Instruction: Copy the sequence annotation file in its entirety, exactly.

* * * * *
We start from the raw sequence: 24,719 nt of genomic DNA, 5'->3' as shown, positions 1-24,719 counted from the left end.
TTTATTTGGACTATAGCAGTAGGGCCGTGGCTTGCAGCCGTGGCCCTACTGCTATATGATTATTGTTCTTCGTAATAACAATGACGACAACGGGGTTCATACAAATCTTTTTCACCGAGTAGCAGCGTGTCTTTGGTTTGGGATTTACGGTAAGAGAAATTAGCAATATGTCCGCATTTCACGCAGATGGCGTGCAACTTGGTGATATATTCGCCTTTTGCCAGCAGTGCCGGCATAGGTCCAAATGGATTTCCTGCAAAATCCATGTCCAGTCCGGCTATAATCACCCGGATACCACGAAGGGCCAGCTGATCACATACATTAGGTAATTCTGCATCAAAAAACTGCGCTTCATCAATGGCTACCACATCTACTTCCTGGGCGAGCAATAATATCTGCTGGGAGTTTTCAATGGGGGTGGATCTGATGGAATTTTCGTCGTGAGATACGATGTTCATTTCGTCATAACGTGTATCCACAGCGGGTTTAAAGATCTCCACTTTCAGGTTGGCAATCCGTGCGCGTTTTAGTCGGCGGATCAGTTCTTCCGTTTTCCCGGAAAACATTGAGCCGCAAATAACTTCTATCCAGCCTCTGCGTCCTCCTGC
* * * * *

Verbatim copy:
We start from the raw sequence: 24,719 nt of genomic DNA, 5'->3' as shown, positions 1-24,719 counted from the left end.
TTTATTTGGACTATAGCAGTAGGGCCGTGGCTTGCAGCCGTGGCCCTACTGCTATATGATTATTGTTCTTCGTAATAACAATGACGACAACGGGGTTCATACAAATCTTTTTCACCGAGTAGCAGCGTGTCTTTGGTTTGGGATTTACGGTAAGAGAAATTAGCAATATGTCCGCATTTCACGCAGATGGCGTGCAACTTGGTGATATATTCGCCTTTTGCCAGCAGTGCCGGCATAGGTCCAAATGGATTTCCTGCAAAATCCATGTCCAGTCCGGCTATAATCACCCGGATACCACGAAGGGCCAGCTGATCACATACATTAGGTAATTCTGCATCAAAAAACTGCGCTTCATCAATGGCTACCACATCTACTTCCTGGGCGAGCAATAATATCTGCTGGGAGTTTTCAATGGGGGTGGATCTGATGGAATTTTCGTCGTGAGATACGATGTTCATTTCGTCATAACGTGTATCCACAGCGGGTTTAAAGATCTCCACTTTCAGGTTGGCAATCCGTGCGCGTTTTAGTCGGCGGATCAGTTCTTCCGTTTTCCCGGAAAACATTGAGCCGCAAATAACTTCTATCCAGCCTCTGCGTCCTCCTGC